F.A.S.T. and Skies of Glory: A Review of SGN’s Flight Simulators

It has been months since the first release on the iPhone of SGN’s air combat game Flight Air Superiority Training, or F.A.S.T. But the company decided to make it free just before Christmas, along with another new flight simulator called Skies of Glory, so we decided take a closer look at their game-play and monetization.

Like most flight simulators, these two boil down to a few core details. In FAST, you’ve got a jet, and you’ve gotta blow some stuff up — other jets, ships, villages, and so forth. Swap out your missiles for machine guns and a constantly droning prop, and you’ve got the World War II planes of SOG.

Turning is mainly accomplished by tilting your iPhone, while a handful of buttons on the periphery control speed, attacks and so forth. The plot in each is also standard fare, although each game comes with missions and something of a skeletal plot for people interested mainly in playing alone; FAST has also gone through two major upgrades since its summer release, adding some variation to the play.

It’s in the gameplay and graphics that FAST and SOG really succeed. Once you know the few controls in the games, either through the tutorial or guesswork, the learning curve is only a few minutes. Visually, these simulators look good; the ground mostly resembles a fuzzy blur, but that’s true if you’re looking out of a plane in real life, too. When you get a close-up of the enemy or a glimpse of your own plane, both are always crisp and clear.

Two drawbacks should be noted. One is that making sharp turns can have you twisting and turning the iPhone to the point that the screen is difficult to make out. The other is that, especially in multi-player missions, the constant turning of your enemy to evade being targeted can make dogfights drag on frustratingly. These are a problem for the whole flight sim category on the iPhone, though, not just SGN’s games.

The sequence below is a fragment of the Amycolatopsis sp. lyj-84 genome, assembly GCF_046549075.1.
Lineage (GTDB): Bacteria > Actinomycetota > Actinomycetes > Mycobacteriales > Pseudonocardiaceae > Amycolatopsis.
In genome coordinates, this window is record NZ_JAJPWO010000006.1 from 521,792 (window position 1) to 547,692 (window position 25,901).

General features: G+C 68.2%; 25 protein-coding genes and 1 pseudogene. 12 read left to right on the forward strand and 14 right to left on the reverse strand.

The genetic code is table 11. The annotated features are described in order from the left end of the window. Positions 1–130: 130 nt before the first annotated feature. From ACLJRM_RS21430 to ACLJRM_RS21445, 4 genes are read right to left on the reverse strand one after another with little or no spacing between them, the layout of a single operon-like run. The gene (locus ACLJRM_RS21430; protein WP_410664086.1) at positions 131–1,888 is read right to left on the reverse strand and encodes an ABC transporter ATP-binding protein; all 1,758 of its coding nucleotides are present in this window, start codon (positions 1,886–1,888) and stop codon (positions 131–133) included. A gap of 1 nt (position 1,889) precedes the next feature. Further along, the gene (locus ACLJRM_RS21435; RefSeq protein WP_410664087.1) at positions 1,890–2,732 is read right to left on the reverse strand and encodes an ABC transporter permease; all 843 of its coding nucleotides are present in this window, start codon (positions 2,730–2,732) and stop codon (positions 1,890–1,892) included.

Small irritations aside, these games are pretty fun — though SOG has a leg up over FAST, in my judgment. That’s partially because SOG is the company’s second try at the flight sim category, giving SGN a chance to improve on the gameplay, while still giving players the chance to pick which they prefer.

SGN’s new chief operating officer, Randy Breen, also thinks SOG offers a better experience. “Prop planes that move slower and get closer are much more engaging in terms of the gameplay,” he says. “When it’s jets fighting, things happen fast and from a long way away. I think it was just obvious to us that there was an opportunity for a dog-fighting game, and it offers a better multi-player experience.”

The catch is that FAST is a more developed game, with in-game currency that lets you “buy” more alternate planes and missions for the price of playing a few times. For now, it appears that all the extra content in SOG has to be bought with real money.

Which content you’ll want will depend heavily on how social you are, as a player. While buying all the available add-ons for either game would cost well over $20 each, more than double the price of an expensive paid app, Breen says that most players will tend to gravitate to either a single- or multi-player experience.

Those who opt for single-player will spend a few bucks to expand the length of the game with new mission packs and variations of the core plane-fighting experience, like naval battles. People playing against other real players, on the other hand, won’t care much about missions, but are likely to spend money on new planes, weapons, armor — small purchases ranging from 99 cents to three dollars that will add up to a significant advantage over other human players.